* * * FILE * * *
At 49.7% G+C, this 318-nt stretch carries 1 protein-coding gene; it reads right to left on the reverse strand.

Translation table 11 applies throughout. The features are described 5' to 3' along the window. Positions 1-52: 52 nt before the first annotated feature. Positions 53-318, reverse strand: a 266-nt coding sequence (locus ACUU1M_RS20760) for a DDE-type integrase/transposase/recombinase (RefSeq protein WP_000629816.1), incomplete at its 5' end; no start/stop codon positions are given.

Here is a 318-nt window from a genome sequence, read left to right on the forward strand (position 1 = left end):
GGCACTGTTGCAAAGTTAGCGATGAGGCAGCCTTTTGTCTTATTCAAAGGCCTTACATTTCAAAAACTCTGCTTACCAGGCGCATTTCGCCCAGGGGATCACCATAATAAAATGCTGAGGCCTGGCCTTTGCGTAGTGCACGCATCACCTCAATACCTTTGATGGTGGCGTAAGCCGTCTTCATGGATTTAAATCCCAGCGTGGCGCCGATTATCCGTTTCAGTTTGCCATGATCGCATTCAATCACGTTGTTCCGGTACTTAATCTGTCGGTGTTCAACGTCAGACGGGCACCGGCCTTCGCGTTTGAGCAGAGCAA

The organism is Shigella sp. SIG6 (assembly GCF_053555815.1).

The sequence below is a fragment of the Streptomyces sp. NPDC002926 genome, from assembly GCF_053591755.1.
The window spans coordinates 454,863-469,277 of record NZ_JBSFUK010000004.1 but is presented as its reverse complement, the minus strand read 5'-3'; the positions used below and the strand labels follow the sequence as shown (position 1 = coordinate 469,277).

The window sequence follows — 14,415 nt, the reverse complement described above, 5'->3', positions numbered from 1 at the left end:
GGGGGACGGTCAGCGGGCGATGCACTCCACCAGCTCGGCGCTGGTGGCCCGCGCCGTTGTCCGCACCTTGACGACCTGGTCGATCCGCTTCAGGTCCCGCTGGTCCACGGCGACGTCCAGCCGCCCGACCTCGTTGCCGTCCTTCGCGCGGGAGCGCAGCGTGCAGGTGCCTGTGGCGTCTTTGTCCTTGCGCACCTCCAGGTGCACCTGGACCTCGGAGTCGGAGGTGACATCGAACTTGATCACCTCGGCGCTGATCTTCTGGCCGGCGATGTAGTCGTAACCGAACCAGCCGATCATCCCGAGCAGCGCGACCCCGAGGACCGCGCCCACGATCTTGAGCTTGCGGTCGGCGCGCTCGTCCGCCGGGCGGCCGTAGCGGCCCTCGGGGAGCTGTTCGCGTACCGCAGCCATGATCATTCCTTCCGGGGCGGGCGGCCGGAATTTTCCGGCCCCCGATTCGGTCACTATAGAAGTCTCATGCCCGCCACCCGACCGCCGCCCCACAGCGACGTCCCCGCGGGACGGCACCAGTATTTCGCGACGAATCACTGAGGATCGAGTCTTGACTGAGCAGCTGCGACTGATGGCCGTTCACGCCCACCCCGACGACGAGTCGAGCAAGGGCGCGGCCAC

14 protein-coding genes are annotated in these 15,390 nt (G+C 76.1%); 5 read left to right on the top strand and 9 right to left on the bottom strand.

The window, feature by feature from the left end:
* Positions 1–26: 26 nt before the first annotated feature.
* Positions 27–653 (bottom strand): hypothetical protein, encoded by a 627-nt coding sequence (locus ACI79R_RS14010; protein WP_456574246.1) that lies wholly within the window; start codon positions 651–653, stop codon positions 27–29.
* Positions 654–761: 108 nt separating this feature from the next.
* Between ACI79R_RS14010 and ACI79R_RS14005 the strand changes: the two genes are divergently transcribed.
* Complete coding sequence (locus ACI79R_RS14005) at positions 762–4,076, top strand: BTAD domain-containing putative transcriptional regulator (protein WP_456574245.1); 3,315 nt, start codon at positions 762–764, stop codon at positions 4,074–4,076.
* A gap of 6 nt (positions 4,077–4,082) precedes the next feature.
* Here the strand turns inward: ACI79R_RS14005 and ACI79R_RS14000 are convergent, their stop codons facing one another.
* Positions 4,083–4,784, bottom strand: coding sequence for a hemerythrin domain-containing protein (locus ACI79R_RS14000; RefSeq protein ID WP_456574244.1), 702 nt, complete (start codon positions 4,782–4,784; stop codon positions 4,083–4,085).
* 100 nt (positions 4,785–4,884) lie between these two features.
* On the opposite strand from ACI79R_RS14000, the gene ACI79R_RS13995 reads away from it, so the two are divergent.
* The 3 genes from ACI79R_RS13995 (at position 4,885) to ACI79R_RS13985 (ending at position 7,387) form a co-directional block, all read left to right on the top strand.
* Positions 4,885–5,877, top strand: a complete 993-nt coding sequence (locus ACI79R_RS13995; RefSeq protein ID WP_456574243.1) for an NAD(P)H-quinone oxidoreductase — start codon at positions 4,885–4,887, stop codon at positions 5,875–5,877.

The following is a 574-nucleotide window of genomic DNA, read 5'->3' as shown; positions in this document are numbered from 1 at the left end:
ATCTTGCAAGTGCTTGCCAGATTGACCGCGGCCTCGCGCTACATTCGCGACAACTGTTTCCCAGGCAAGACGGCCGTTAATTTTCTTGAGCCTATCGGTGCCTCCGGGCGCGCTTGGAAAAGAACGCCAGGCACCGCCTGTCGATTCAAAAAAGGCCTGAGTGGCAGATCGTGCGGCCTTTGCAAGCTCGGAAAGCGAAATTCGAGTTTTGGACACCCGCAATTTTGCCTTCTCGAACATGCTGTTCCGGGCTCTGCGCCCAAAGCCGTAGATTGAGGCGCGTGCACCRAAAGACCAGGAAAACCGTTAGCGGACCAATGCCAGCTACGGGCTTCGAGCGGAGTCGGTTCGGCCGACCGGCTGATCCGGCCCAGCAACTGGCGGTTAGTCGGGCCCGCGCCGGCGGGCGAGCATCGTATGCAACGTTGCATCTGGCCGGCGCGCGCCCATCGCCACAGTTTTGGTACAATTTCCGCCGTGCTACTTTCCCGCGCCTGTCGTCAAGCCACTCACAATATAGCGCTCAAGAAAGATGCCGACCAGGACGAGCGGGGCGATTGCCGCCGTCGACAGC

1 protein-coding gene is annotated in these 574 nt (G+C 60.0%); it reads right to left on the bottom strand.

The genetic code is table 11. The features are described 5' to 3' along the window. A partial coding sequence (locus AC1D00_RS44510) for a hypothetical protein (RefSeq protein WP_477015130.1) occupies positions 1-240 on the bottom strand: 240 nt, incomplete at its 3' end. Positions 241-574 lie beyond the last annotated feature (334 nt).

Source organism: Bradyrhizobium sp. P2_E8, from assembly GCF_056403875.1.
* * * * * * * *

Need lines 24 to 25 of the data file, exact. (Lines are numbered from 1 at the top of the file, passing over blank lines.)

The following is a 574-nucleotide window of genomic DNA, read 5'->3' as shown; positions in this document are numbered from 1 at the left end:
ATCTTGCAAGTGCTTGCCAGATTGACCGCGGCCTCGCGCTACATTCGCGACAACTGTTTCCCAGGCAAGACGGCCGTTAATTTTCTTGAGCCTATCGGTGCCTCCGGGCGCGCTTGGAAAAGAACGCCAGGCACCGCCTGTCGATTCAAAAAAGGCCTGAGTGGCAGATCGTGCGGCCTTTGCAAGCTCGGAAAGCGAAATTCGAGTTTTGGACACCCGCAATTTTGCCTTCTCGAACATGCTGTTCCGGGCTCTGCGCCCAAAGCCGTAGATTGAGGCGCGTGCACCRAAAGACCAGGAAAACCGTTAGCGGACCAATGCCAGCTACGGGCTTCGAGCGGAGTCGGTTCGGCCGACCGGCTGATCCGGCCCAGCAACTGGCGGTTAGTCGGGCCCGCGCCGGCGGGCGAGCATCGTATGCAACGTTGCATCTGGCCGGCGCGCGCCCATCGCCACAGTTTTGGTACAATTTCCGCCGTGCTACTTTCCCGCGCCTGTCGTCAAGCCACTCACAATATAGCGCTCAAGAAAGATGCCGACCAGGACGAGCGGGGCGATTGCCGCCGTCGACAGC